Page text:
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Trade Watchers Say North American Agreement Could Be OK’d Today

August 7, 1992

WASHINGTON (AP) _ Negotiators hammering out a North American Free Trade Agreement appear to have reached consensus on issues ranging from avocados to textiles but remain stymied in two contentious areas: automobiles and tariffs.

American, Mexican and Canadian officials, who have been meeting since Sunday in a marathon round of talks, aren’t commenting publicly on the remaining stumbling blocks to a continental accord.

But trade watchers said Thursday that automobiles and tariffs appear to be the only areas of disagreement keeping the three nations apart.

Negotiators told Capitol Hill contacts Thursday that they planned to work late into the night in the hope of reaching a breakthrough today.

A White House ceremony to announce a handshake deal apparently was in the offing, a congressional source said, speaking on condition of anonymity. Administration staffers were calling private sector officials with ties to the talks, apparently coordinating security arrangements for a White House event, the source said.

″We are hopeful for tomorrow,″ Canadian government spokesman Yves Gagnon said Thursday. But, he added, ″Anything can happen. There is no sure end to this thing.″

A White House source, asking not to be identified, said an agreement was unlikely until next week. ″They are working very hard to reach a conclusion to the agreement and hope it will be soon,″ the source said.

Assistant U.S. Trade Representative Kathy Lydon held to her position that negotiators were making progress, ″but we still have no sense about when they might wrap it up.″

Autos appeared to be the most contentious issue remaining, said Gary Hufbauer, a trade expert with the Institute for International Economics, a research group based in Washington.

Mexico and Canada were at odds with the United States over the content requirement necessary in automobiles to qualify for duty-free treatment. U.S. negotiators wanted a content level of at least 60 percent North American-made parts, while Canada and Mexico favored a minimum of 50 percent or less.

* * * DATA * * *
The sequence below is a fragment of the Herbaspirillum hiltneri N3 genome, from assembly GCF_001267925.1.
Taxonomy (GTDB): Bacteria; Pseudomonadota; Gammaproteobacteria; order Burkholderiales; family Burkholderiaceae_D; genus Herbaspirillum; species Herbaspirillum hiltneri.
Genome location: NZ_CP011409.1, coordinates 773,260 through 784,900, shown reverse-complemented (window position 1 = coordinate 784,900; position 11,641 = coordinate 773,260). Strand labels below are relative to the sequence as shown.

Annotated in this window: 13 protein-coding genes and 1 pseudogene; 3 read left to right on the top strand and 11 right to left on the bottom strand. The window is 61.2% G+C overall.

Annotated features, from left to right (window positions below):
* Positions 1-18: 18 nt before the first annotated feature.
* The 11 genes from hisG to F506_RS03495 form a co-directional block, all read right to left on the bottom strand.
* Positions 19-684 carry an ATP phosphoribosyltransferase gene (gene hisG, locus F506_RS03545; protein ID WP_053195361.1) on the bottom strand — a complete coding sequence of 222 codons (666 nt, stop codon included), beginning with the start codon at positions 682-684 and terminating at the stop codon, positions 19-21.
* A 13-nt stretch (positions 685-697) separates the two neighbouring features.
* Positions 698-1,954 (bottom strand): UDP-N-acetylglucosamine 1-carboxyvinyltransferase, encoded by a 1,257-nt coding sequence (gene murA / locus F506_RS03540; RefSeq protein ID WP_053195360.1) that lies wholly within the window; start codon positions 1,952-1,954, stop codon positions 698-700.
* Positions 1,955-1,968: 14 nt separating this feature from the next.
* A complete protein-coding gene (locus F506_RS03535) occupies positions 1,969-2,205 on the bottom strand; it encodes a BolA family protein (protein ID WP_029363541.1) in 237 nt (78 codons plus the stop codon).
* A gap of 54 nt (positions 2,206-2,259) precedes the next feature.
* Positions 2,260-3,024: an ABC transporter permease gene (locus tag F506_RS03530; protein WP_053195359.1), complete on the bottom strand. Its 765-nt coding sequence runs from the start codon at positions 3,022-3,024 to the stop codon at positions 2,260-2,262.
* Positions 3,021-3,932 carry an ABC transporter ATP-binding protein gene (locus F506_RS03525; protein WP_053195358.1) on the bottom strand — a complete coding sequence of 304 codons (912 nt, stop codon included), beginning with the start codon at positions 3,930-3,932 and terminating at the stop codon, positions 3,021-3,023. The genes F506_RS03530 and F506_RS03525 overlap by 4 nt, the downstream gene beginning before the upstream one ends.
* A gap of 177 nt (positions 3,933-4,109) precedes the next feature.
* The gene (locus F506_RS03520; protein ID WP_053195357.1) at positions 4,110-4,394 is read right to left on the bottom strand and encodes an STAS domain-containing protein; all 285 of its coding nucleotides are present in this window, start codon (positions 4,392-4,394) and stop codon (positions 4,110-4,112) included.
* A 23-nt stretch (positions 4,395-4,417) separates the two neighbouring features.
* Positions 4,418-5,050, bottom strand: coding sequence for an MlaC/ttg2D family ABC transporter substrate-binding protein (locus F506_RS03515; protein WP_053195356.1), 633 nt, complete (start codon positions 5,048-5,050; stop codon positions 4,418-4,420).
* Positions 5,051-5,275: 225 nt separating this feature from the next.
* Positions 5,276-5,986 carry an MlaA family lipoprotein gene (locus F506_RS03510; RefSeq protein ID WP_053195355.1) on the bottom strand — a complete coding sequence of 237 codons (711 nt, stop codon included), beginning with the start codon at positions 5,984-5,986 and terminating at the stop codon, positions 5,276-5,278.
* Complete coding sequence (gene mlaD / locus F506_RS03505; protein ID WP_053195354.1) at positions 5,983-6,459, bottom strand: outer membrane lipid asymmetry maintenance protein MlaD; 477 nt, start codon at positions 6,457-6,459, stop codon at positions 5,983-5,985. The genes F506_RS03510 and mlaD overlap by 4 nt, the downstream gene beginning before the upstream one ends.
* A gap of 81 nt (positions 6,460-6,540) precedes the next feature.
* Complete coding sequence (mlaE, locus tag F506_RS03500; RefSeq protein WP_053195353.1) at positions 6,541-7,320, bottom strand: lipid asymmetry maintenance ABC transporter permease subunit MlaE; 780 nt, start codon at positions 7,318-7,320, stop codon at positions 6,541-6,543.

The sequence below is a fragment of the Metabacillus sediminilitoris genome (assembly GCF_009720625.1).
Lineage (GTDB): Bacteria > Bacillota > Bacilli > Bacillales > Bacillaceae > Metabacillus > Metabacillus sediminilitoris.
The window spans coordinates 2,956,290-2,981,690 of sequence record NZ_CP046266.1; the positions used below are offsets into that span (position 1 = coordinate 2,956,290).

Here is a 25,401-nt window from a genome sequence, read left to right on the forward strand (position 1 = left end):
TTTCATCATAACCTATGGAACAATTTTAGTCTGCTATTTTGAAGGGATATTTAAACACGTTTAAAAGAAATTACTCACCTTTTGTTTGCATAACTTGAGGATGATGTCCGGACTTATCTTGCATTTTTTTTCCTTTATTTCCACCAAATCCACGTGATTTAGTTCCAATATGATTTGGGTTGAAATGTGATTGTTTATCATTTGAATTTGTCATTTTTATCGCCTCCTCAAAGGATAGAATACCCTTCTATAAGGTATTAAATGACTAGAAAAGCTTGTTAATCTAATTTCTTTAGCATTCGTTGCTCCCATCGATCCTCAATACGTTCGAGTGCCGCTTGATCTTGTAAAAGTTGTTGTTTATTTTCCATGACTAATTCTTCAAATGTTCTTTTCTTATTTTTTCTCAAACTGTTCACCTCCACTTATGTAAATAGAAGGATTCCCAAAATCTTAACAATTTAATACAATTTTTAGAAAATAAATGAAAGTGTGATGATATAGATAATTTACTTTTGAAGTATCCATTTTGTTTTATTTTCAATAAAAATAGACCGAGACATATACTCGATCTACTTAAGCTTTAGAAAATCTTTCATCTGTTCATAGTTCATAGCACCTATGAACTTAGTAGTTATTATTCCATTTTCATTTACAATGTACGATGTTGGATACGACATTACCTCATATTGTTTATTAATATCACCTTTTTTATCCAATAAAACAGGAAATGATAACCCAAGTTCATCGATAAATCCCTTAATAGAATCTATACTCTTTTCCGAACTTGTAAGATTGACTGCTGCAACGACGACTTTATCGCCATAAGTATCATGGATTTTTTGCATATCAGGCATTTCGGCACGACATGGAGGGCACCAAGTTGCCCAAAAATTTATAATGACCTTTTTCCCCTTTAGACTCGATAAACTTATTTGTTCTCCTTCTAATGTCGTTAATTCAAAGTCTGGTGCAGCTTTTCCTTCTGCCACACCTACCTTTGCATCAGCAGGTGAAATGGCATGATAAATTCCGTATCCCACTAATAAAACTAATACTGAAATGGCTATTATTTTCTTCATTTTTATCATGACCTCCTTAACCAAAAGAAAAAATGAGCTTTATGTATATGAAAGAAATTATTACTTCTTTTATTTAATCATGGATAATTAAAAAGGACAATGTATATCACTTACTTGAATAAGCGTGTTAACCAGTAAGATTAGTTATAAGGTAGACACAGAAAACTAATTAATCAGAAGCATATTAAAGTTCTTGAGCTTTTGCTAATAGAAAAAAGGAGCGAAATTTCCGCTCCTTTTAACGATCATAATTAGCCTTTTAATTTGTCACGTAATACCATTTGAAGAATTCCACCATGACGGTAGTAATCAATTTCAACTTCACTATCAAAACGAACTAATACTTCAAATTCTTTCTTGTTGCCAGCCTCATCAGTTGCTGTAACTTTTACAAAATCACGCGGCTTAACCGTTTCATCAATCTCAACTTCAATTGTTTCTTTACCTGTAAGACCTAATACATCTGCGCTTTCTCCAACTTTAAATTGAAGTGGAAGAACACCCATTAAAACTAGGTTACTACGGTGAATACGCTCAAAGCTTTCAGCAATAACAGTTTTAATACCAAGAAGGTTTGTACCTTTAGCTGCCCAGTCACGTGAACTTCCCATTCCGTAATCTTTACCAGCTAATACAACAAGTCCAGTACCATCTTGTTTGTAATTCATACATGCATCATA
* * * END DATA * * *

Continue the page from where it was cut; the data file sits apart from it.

The automotive industry ″is our biggest tri-country manufacturing sector,″ Hufbauer noted. ″The dollar numbers are just huge. We are talking of decisions that amount to tens and hundreds of millions of dollars.″

The trade agreement would create the world’s largest trade zone with a market of 360 million consumers and annual output of $6 trillion.

Even if a pact is concluded, Congress would not be expected to vote on it before next year under fast-track provisions.

″Fast track is not fast,″ Ms. Lydon said, detailing a series of steps that must be met before the president can initial an agreement and send it to Congress for ratification.

Fast-track calls for written reports to the administration and Congress from the 40 advisory committees involved in the talks. Teams of lawyers also must scrutinize the completed text to ensure there are no contradictions or clauses that were not agreed to earlier. The ″legal scrub″ could take a month to complete.

Under fast-track, Congress is allowed only to vote yes or no on a trade pact and cannot make any modifications.

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